19 September 2006

St. Matthew's - A Few Days Early

Today's Winkel celebrated St. Matthew, Apostle and Evangelist. The following was preached upon Matthew 9:9-13.

Homily for St. Matthew’s Day

When Jesus says “Go and learn” we’d best do what he tells us. He sends us and the Pharisees to school again. To relearn the basics. To relearn the a-b-c’s of God. The first thing he lays down is that what pleases God is mercy and not sacrifice. Now wait a minute, Lord, we cry out: the sacrifices weren’t our ideas, you know. God himself had laid them down and given some pretty strict rules about how they were to be carried out. Now you’re telling us that they are all worthless? How can that be?

But he didn’t say that sacrifice was worthless. He said that what pleases God is mercy. We are always wanting to let love for God come unglued from love for the neighbor. We wish we could have a relationship with God independent of our relationships with other people. Me and Jesus, you know, off doing our own thing. “I come to the garden ALONE.” Well, sorry, with Jesus there is no coming to the garden ALONE. With him there is no coming to the garden at all without the neighbor. Jesus reminds us that He who said: “love me with everything you got” is the same one who said “love your neighbor as yourself.”

So, no, he won’t accept from our hands “sacrifice” - that is, anything we do for him and give to him - if our hearts are not merciful toward other people, toward all the people he has placed around us. It’s not that he doesn’t want the sacrifice, it’s that the sacrifice that pleases him is a sacrifice offered by a heart filled with mercy, kindness toward others.

They’re big beef with Jesus was that he was eating with the tax collectors. Sitting down and whiling away the hours together with all the wrong sorts. Even having a good time, laughing with them over food and drink, and telling them all the while about his Father. “Sacrilege!” they cry. “It’s a no no. You defile and demean yourself by associating with the likes of them! Jesus, what are you doing?”

Comes the answer: I’m the doctor attending to the sick. I don’t worry about catching something from them. My only concern is to heal them.

The Pharisees think: But you might catch something from them. You might. You might catch their uncleaness. You might die.

Comes the answer: Hmm. So I might. So I shall. Their disease will kill me. Yours too. I’ll catch “sin sickness” from you all. But that won’t stop me being merciful. Mercy doesn’t calculate the outcome in regard to self. Mercy only asks what the other needs, and then mercy acts. Mercy is being there for others, whether or not being there is a danger to yourself much less an inconvenience. I came among you in mercy, I came to heal. And so, yes, you’ll find me right here in the hospital, where the sick one are, they are my clients, the broken and the bruised and the battered ones. Those who’ve been hurt and torn up by sin. My heart is filled with pity for them and I have come to do something about their sorry state. I’ve come to heal them, set them free and raise them up.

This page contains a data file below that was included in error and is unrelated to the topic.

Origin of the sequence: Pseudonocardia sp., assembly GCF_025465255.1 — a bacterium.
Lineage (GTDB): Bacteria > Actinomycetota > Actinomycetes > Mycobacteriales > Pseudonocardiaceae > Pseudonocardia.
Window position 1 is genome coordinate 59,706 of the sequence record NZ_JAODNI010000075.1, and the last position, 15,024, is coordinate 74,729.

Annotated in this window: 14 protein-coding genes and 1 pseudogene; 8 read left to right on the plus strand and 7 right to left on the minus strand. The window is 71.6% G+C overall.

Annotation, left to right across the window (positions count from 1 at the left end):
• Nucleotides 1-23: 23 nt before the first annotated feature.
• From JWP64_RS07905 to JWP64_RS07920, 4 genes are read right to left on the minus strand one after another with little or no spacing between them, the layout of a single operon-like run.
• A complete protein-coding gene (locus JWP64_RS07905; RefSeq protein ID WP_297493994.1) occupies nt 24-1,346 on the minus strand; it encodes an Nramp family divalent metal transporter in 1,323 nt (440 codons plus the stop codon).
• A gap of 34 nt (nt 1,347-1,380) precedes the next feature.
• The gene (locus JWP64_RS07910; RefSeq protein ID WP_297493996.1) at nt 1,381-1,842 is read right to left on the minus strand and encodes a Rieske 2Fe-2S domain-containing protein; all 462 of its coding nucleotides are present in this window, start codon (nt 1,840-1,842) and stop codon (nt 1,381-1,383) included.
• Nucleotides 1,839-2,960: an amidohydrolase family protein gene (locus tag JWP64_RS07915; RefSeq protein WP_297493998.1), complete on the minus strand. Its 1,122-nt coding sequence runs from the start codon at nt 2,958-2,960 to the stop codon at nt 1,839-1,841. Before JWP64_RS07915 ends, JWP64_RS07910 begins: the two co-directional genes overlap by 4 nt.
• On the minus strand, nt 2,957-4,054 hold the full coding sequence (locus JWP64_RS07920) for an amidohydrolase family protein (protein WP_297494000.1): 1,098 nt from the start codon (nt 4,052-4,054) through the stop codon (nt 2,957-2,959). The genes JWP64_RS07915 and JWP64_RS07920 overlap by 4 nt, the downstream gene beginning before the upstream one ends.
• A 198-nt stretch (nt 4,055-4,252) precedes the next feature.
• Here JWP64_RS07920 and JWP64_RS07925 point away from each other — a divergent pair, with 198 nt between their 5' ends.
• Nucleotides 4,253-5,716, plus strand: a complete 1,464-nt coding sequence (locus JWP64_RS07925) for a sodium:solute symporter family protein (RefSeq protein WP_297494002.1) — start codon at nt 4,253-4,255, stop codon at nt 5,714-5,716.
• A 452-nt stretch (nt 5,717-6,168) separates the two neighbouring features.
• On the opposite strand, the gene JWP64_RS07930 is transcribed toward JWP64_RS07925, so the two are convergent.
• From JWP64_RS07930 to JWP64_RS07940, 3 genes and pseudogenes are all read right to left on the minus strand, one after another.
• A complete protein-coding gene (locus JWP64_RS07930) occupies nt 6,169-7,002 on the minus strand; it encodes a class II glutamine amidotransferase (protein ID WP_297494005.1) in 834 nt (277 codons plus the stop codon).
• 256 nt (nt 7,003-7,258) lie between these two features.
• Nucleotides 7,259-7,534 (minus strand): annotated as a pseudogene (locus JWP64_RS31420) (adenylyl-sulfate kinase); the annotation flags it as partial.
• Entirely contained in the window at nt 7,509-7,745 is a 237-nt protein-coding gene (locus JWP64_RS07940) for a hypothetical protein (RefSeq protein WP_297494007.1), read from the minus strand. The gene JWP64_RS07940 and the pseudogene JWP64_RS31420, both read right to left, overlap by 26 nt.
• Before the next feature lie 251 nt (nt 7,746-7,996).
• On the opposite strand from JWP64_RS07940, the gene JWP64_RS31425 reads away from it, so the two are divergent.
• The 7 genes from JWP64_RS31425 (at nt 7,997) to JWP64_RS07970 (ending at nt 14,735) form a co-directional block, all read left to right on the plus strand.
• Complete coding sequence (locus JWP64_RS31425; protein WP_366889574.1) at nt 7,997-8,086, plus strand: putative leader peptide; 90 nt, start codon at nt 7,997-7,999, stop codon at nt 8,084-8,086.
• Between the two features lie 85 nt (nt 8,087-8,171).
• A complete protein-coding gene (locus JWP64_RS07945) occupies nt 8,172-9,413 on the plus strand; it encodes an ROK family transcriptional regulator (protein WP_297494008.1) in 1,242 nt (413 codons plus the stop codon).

And he looks at his detractors long and hard. He says: I am only come for the sick and the sinners. Will you admit to being such too? Will you admit to being in need of the healing I come to bring? Aren’t you tired of the sorrow of sin yet? Will you check in to my hospital? Go and learn: mercy, not sacrifice. Come, let me heal you too.

And the day came, surely came, when the sin-sickness seized hold of the heavenly doctor. The day came - a black day of wind and storm, when he was stretched out and fixed to a tree. And there all our uncleaness, all our sorrow, all our rebellions coursed through his veins and the sickness of our race, the sin that leads to death, it killed him. His contact with us, his breathing our poisoned air and touching our foul uncleanness finally took him down. Our Physician died. And there you see the mercy of God. Mercy and not just sacrifice. It was mercy and so it was the acceptable sacrifice. A sacrifice that the Father received and rejoiced in because it was given entirely and wholly from a heart of mercy. The heavenly Physician made the ultimate sacrifice out of mercy.

And so the Father raised Him up! Early that first Easter Day, death was undone. It’s power over the human race broken once and for all. Broken by the merciful sacrifice of God’s only Son.

And risen in glory He sent his own out with a message. Not a new message, but the old message He had lived before them and spoken to them all along. A message about how God welcomes sinners. A message about how he longs to sit down at table with them and eat and drink with them. A message about how he heals them from the sorrow of sin by his gentle touch and his kind words.

The doctor from heaven, Jesus, still spreads a table. Still invites the most disreputable sorts, even pastors, vicars, and deaconesses, to sit down with him and eat and drink. Still he touches us - and its the same body and blood that touched and healed Matthew and the others so long ago. It’s only a foretaste. A teasing anticipation of heaven, where the healings are final and the sorrows forgotten and the feast never ending.

“Follow me!” Jesus said to Matthew. Matthew got up and left everything to sit down at a table with Jesus. “Follow me!” he still cries. There’s room at his table, a place just for you. “Follow me! - and welcome the undesirable and the outcasts. Throw your arms open wide and welcome them home. Don’t be afraid of their sin. I’ve dealt with that just like I dealt with yours. All of it forgiven. Follow me into a life of mercy and so a life of acceptable sacrifice! Follow me and I’ll lead you all the way home.” Amen.

1 comment:

Anonymous said...

thank you for posting this. Praise Him for His mercy.

In Christ,
the most disreputable Jimbo, even pastor, invited to sit with Him